Bird watching is increasing in Washington. Here's why
Whether you're new to the hobby, or a longtime enthusiast, we have the most important things to know about birding in the state
Washingtonians picked up multitudes of new hobbies during the pandemic.
Some went through an intense puzzle phase, and others learned an instrument or picked up painting. But hundreds turned to birding.
We break down why birding became so popular and share ways that you can try it yourself in Washington.
Bird watching increases in PNW:
According to the U.S. Fish and Wildlife Service, around 45 million Americans are birders, many of whom got started during the COVID-19 lockdown.
Joshua Morris, from Birds Connect Seattle, said birding became so popular during COVID-19 due to the isolation and increased time in nature.
"I think that the pandemic forced us into a moment of social isolation and quiet," said Morris. "During that time we heard bird songs louder and I think that got more people interested in the birds that were making those songs."
During the COVID-19 pandemic, a study funded by the Natural Sciences and Engineering Research Council of Canada, found 80% of the 82 bird species in the study were impacted by the decrease in human activities and were 14 times more likely to be seen. Birds were more active in urban areas, especially along usually busy roads and airports. The beginning of the lockdown coordinated with the start of migration season for birds, further increasing the apparent influx of birds during 2020.
Even though the pandemic is over, there are still a slew of reasons to get into birding.
Read more about the growth of birding here.
Benefits of bird watching:
Birding can positively affect people's physical, mental, and emotional well-being. According to the Princeton University Press, bird watching can help decrease anxiety, fight isolation and loneliness, act as a form of mindfulness, and a way to enhance focus.
Taking walks regularly can help people live longer, according to the New York Times and bird watching gets people outside and helps them stay active. The Proceedings of the National Academy of Sciences released a report that exposure to green spaces decreases depression and the risk for schizophrenia.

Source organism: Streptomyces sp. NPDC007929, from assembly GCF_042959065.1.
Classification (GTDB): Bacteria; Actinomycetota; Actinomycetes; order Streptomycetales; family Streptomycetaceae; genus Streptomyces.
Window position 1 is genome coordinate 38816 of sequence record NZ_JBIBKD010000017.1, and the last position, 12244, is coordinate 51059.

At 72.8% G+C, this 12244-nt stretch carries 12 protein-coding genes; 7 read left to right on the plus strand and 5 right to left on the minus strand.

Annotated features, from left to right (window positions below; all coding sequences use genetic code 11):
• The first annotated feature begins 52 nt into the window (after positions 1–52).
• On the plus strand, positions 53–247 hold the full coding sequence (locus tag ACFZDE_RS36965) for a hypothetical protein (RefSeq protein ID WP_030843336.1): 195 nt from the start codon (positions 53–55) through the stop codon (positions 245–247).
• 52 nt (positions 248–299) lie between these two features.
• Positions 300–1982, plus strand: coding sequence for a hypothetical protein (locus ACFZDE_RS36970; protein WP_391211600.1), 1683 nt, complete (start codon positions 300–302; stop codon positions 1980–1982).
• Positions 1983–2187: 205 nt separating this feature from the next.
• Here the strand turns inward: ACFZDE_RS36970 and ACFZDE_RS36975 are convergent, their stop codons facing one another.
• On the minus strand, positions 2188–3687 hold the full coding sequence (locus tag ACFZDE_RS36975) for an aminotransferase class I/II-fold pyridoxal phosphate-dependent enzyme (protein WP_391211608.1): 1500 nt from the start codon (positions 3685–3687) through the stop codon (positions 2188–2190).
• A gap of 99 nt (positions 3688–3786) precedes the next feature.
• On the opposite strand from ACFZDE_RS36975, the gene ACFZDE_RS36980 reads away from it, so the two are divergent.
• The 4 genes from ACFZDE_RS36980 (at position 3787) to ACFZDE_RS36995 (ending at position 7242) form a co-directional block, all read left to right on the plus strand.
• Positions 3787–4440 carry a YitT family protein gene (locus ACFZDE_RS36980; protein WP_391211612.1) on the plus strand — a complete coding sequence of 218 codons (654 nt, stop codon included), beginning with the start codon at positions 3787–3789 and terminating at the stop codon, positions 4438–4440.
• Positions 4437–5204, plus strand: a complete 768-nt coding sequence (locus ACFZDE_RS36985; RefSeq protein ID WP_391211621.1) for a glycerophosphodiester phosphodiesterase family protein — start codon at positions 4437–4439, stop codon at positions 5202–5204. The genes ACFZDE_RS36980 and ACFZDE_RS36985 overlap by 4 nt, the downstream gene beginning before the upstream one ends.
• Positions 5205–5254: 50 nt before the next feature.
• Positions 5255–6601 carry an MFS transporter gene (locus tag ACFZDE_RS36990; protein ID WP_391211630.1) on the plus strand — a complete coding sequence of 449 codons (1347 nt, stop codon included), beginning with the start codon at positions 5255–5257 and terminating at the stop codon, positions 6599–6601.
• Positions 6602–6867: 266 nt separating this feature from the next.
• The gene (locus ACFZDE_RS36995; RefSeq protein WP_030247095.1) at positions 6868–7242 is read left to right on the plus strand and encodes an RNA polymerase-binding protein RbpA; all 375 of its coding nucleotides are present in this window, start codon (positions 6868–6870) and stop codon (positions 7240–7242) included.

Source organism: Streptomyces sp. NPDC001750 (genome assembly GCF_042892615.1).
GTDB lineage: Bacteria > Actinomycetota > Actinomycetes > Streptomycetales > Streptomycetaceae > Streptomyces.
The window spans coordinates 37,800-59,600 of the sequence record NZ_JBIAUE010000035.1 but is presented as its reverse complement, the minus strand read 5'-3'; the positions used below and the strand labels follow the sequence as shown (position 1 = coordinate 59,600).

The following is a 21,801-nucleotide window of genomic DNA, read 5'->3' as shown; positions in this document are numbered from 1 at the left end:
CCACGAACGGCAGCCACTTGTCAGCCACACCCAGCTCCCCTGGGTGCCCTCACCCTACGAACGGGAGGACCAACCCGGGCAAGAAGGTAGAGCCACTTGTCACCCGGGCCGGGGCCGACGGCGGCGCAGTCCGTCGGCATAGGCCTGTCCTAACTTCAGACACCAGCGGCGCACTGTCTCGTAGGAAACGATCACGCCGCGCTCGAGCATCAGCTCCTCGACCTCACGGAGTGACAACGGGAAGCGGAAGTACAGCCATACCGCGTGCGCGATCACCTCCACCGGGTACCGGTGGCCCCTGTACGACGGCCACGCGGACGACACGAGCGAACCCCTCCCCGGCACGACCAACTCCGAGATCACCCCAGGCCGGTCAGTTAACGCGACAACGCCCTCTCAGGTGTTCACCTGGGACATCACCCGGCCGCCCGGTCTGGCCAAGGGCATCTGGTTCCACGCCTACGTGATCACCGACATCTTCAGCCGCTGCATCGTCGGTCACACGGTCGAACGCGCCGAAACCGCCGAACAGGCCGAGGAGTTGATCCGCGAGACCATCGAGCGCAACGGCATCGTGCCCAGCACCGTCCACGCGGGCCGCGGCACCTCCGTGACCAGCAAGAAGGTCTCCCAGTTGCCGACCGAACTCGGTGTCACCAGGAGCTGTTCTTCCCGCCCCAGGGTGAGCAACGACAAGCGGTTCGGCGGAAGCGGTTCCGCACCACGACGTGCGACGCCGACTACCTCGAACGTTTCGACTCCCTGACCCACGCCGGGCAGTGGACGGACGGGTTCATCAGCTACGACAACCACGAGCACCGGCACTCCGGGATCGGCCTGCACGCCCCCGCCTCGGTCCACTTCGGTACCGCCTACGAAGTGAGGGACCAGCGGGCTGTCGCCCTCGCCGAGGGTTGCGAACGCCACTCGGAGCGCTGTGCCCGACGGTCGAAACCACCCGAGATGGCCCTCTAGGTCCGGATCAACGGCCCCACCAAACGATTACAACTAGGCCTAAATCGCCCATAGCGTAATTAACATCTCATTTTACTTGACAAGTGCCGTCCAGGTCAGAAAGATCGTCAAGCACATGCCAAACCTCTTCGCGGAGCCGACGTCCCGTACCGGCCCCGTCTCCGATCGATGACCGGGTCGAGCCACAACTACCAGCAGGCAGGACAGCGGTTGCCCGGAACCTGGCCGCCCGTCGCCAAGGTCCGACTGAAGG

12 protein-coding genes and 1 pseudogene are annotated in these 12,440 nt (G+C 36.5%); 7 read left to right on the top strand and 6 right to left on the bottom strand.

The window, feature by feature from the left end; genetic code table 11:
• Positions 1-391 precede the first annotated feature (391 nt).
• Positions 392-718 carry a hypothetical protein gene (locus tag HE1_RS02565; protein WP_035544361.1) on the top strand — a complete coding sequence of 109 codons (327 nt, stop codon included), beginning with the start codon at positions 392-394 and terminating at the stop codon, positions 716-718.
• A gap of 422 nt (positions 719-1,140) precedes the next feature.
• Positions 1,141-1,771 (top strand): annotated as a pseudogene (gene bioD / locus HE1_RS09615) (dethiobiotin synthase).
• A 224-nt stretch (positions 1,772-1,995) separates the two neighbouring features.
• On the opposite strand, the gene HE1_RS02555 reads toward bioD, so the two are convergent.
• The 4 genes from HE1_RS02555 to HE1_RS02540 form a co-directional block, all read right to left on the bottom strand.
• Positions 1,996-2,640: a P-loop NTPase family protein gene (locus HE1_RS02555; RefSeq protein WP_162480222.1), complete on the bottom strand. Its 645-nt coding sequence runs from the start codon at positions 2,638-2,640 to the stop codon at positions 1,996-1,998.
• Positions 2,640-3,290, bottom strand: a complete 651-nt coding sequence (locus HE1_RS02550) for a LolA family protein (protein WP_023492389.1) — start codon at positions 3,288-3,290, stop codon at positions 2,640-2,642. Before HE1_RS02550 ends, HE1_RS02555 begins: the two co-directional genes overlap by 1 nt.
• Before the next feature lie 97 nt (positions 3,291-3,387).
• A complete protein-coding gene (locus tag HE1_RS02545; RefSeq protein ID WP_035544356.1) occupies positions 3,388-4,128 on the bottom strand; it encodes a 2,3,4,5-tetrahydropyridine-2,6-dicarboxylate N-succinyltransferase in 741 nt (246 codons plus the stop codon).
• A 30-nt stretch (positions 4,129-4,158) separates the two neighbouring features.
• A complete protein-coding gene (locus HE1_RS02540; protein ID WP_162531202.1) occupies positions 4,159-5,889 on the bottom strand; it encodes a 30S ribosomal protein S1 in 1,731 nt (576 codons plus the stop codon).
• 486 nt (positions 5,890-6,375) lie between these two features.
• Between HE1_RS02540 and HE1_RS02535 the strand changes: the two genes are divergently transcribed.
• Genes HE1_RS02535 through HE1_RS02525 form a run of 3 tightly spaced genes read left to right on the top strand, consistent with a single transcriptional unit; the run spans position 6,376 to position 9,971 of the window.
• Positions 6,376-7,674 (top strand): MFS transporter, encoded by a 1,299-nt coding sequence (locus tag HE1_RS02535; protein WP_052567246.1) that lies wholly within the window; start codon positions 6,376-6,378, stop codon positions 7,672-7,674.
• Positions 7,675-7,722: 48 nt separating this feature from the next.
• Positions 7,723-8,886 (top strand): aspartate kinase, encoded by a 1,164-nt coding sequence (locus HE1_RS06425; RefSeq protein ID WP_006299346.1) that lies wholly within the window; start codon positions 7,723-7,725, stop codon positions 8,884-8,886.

The immediate effects from birding can last up to eight hours, according to Nature.
Birds to see at Woodland Park Zoo:
One man at Woodland Park Zoo knows firsthand how spending time around birds can impact people’s overall wellbeing.
John Samaras, a lead animal keeper at the Woodland Park Zoo, is responsible for taking care of the Humboldt penguins.
Samaras feeds the penguins, ensuring they get enough proteins, vitamins and nurturance. He also watches over incubating eggs and their habitat.
“The first time I met a penguin and started taking care of them, it was just instant love,” said Samaras. “Each one is just unique in just its little penguinality.”
Penguins aren’t the only birds visitors will find at the zoo. Woodland Park Zoo has over 50 species of birds that can be seen throughout the zoo, including the African savanna, tropical rain forest, and raptor center.
The zoo also uses birds as part of its educational programming. Visitors can meet the birds during programs at the zoo’s theater. Twelve different birds are currently used in the programs, including a turkey vulture, a red-tailed hawk, and a spectacled owl.
Although penguins are not native to Washington, there are a plethora of birds local to the state.
Read more about Samaras and his penguins here.
Birds of Washington:
Over 500 species of birds are found in Washington. Some common birds to see around western Washington are Anna’s hummingbirds, Northern Flicker, Steller’s Jay, American Robin, and Black-capped chickadees.
One of the most recognizable – and beloved – birds in the region is the bald eagle. Bald eagles are easy to spot, with their large bodies, yellow beaks, and distinctive white heads. While bald eagles can be seen throughout most of the state, they are most common in the Cascades and near bodies of water.